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I have read that when the regression model is in a linear form, using the OLS method is a good idea.

When instead, the model is not linear (for example, probit or logit) OLS method is not a good idea.

I am wondering, why? why does the OLS method work better when the model is linear?

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As a general rule, fitting data that has an underlying/true model with that same model will usually produce the best results. More complex models may require more data to avoid overfitting, but that's not usually an issue with OLS vs. other methods when OLS describes the "true" model.

I think there should be clarification on what you are trying to ask, since the statements/assumptions in your OP aren't strictly true, although fitting a numeric response variable to OLS as a first model isn't necessarily a bad choice. If your response variable is just 1s and 0s, an OLS model is almost always a bad choice.

The OLS model is a way of fitting points to a line using a linear combination of X variables plus an estimate of normal error.

A linear model fits points to a line, although it might be transformed. In this case, a logistic regression with a logit/probit response function is considered a generalized linear model.

Alternatively, you could have a model that looks like

$y_i = \beta_0 + \beta_1 * x_1 + Laplace(0, b)$

where the error is described by the Laplacian distribution/double exponential function, or

$e^{-\left|{\frac{(y_i - \hat{y}_i)}{b}}\right|}$

In this case OLS would not be a good fit, despite it being a linear model, since the solution to this type of equation would require minimizing the sum of the absolute values of the errors, not the sum of the squares of the errors.

In most cases, though, you can get a decent idea of whether or not OLS is a good choice of models based on the shape of the distribution of the error residuals on a normal-normal plot.

e.g., compare the plots of normal error (left) with Laplacian error (right) below:

enter image description here

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For a linear model the OLS estimator corresponds to the maximum-likelihood estimator (MLE), which has various good estimation properties. This is not true for non-linear models. In the latter case we can fit the model using the MLE or we can use iteratively reweighted least squares.

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Minimizing square loss can be fine when the model is nonlinear, such as doing deep learning with mse as the loss function. Ordinary least squares, however, specifically refers to a linear model with the parameter vector estimated via $\hat{\beta} = (X^TX)^{-1}X^Ty$.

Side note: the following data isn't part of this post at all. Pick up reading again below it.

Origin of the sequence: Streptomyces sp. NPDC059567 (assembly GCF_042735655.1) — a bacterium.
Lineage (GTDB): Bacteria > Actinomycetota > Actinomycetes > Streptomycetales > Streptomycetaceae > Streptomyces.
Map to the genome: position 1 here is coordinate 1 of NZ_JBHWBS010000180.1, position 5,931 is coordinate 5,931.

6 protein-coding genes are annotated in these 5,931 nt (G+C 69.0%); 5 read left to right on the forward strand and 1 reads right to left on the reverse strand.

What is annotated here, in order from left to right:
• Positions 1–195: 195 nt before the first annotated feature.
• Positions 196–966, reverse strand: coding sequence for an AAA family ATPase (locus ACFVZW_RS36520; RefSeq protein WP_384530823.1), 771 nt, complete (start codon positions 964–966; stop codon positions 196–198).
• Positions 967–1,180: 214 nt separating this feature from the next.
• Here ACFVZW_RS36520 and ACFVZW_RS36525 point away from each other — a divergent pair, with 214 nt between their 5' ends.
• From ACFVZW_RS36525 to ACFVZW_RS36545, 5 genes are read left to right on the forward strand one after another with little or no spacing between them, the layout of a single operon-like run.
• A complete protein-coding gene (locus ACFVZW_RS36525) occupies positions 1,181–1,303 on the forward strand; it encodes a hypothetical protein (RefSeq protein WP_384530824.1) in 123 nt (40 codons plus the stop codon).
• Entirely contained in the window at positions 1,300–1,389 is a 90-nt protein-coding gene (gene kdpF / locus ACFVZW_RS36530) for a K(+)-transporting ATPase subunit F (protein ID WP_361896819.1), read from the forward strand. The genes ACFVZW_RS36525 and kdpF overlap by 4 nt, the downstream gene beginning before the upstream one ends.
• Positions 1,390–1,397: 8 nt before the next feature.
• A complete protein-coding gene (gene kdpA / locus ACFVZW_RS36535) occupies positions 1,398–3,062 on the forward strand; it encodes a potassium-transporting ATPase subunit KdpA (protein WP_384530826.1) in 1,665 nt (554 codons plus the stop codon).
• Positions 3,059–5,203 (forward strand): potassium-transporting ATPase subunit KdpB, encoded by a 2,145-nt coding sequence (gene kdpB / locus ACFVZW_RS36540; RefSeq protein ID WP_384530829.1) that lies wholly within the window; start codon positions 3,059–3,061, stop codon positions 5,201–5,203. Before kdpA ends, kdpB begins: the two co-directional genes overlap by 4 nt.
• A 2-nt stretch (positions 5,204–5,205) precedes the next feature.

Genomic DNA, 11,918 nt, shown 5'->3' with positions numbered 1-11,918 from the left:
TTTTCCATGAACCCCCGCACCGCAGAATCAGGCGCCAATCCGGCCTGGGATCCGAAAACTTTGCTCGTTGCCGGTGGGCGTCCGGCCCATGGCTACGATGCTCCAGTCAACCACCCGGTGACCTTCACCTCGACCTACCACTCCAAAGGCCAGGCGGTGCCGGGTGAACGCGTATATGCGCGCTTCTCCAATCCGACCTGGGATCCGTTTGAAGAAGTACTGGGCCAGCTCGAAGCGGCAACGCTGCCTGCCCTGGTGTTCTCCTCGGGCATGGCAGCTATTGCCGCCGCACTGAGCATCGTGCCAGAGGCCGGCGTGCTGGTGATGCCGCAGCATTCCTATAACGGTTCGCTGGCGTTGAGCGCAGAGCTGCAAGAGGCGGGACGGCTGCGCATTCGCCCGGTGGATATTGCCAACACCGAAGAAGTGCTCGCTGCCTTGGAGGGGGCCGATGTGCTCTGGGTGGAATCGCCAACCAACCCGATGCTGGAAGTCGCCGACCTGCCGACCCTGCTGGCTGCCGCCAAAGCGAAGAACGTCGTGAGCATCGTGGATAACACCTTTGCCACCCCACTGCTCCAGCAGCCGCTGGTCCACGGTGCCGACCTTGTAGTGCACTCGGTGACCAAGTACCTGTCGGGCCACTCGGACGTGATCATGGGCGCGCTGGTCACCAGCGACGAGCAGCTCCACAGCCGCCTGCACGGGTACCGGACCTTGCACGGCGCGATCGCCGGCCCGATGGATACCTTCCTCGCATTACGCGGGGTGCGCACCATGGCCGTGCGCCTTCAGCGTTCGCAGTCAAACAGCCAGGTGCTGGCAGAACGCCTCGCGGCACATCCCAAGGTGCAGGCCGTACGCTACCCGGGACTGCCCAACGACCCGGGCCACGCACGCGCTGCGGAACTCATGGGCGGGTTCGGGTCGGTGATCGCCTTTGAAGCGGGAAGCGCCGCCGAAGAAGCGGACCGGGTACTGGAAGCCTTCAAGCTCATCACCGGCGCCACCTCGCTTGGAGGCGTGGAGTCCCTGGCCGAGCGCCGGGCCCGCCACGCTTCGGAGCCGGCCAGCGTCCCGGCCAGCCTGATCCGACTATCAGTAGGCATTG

Thus, this is a bit of a tautology: we don't do ordinary least squares for nonlinear models because ordinary least squares is defined as applying to linear models.

It's totally fine to try out square loss in a logistic-style regression, however. In that situation, you would describe it as optimizing the so-called Brier score. This is not the standard way to do a logistic-style regression (which uses maximum likelihood, equivalent to minimizing crossentropy loss, not Brier score), but it might work well in some situations. I have even seen Yann LeCun post MNIST examples on his website, using neural netoworks, that optimize square loss (mse).

Be aware of how broad a linear regression can be, however. It has to do with linearity in the parameters, not just lines and higher-dimension analogues (e.g., planes). For instance, $y=\beta_0 + \beta_1x + \beta_2 x^2$ is a linear model, despite the parabolic curvature from the quadratic term.

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  • $\begingroup$ I like the explanation Mathematicalmonk (Jeffrey Miller) gives about linear regression having apparent nonlinearity: youtube.com/watch?v=rVviNyIR-fI. $\endgroup$
    – Dave
    Jun 6, 2021 at 18:05
  • $\begingroup$ So, we traditionally use the MLE for logistic instead of OLS, but there is not an obvious reason for this choice (For example: we use MLE instead of OLS because in this way we get unbiased estimators, or efficient, or something else...) $\endgroup$
    – Jenny
    Jun 6, 2021 at 18:41
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    $\begingroup$ Maximum likelihood estimation is the standard in generalized linear models. With $iid$ Gaussian errors and a identity link function, MLE happens to coincide with OLS. OLS also leads us to the Gauss-Markov theorem and the fact that the OLS estimator is unbiased and has the lowest variance among linear and unbiased estimators. $\endgroup$
    – Dave
    Jun 7, 2021 at 0:50

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